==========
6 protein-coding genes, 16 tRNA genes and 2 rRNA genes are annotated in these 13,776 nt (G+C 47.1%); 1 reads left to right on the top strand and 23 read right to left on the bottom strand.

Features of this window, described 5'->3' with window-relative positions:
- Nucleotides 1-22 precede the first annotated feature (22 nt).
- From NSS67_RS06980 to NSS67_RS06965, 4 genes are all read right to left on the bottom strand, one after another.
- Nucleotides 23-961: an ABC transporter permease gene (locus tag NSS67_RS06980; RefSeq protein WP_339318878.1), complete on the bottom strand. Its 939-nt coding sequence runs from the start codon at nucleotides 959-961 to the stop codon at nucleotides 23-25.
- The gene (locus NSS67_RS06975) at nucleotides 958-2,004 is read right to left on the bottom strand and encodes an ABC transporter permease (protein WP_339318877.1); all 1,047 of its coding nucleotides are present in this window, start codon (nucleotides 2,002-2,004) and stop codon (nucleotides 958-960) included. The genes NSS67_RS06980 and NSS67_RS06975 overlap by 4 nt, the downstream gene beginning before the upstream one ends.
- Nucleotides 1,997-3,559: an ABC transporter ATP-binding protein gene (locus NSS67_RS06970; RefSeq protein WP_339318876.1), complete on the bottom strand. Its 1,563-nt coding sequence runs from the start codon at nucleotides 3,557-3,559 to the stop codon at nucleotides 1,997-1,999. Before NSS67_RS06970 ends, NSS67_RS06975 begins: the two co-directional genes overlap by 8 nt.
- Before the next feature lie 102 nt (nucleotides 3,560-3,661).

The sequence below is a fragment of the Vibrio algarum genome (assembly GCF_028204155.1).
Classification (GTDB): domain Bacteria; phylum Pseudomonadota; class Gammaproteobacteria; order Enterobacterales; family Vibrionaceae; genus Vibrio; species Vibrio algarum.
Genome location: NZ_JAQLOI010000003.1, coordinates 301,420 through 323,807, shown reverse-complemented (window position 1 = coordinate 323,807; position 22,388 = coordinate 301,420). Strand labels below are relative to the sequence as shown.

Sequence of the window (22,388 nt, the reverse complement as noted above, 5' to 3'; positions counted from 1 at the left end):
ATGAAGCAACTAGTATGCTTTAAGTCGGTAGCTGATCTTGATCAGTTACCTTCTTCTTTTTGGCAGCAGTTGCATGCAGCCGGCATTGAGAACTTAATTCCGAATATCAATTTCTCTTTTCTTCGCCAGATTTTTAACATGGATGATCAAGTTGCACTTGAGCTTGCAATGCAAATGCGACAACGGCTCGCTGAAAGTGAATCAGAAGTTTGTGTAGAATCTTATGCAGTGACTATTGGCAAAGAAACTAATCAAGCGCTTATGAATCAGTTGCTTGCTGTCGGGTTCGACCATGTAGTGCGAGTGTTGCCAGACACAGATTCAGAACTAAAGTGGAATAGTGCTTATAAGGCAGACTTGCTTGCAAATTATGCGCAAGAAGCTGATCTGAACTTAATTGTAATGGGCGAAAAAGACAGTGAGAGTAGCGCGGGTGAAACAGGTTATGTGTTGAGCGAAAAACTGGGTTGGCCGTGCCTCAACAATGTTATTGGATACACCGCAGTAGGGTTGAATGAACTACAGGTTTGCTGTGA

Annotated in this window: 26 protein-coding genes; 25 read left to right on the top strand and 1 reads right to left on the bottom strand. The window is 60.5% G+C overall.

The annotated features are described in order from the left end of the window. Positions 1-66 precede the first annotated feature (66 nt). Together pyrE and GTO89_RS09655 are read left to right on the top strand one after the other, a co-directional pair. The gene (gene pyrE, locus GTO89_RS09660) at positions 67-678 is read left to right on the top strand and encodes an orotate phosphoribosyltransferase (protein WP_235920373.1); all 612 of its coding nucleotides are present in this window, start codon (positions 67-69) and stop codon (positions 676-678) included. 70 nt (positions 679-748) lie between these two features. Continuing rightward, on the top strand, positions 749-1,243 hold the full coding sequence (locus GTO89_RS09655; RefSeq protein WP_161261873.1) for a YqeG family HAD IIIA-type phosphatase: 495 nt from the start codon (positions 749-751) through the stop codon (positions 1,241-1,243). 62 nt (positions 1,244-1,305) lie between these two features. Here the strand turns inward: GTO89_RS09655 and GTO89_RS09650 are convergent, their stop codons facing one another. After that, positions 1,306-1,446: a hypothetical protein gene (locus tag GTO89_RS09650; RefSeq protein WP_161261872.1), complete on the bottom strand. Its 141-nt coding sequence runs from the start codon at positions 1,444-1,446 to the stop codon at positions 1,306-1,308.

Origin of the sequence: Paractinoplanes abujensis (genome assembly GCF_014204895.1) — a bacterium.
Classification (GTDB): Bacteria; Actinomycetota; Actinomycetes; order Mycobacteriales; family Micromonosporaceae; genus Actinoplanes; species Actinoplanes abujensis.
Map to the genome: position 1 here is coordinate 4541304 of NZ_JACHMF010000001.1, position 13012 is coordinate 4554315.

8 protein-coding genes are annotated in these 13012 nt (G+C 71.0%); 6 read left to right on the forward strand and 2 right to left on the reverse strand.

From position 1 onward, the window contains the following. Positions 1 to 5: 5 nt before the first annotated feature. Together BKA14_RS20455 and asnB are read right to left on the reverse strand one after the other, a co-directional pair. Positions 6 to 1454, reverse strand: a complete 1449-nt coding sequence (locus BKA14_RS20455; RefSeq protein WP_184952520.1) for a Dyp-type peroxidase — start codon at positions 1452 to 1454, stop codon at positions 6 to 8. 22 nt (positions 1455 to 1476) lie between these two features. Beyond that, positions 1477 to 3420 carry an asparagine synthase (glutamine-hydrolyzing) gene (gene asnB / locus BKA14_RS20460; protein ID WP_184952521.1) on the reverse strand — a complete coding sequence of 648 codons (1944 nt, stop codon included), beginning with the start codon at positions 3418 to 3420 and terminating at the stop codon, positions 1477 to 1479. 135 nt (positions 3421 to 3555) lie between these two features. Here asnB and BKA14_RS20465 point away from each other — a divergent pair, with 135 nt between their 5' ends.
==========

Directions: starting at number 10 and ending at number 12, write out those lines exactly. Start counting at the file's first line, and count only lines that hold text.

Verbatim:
Classification (GTDB): domain Bacteria; phylum Pseudomonadota; class Gammaproteobacteria; order Enterobacterales; family Vibrionaceae; genus Vibrio; species Vibrio algarum.
Genome location: NZ_JAQLOI010000003.1, coordinates 301,420 through 323,807, shown reverse-complemented (window position 1 = coordinate 323,807; position 22,388 = coordinate 301,420). Strand labels below are relative to the sequence as shown.

Sequence of the window (22,388 nt, the reverse complement as noted above, 5' to 3'; positions counted from 1 at the left end):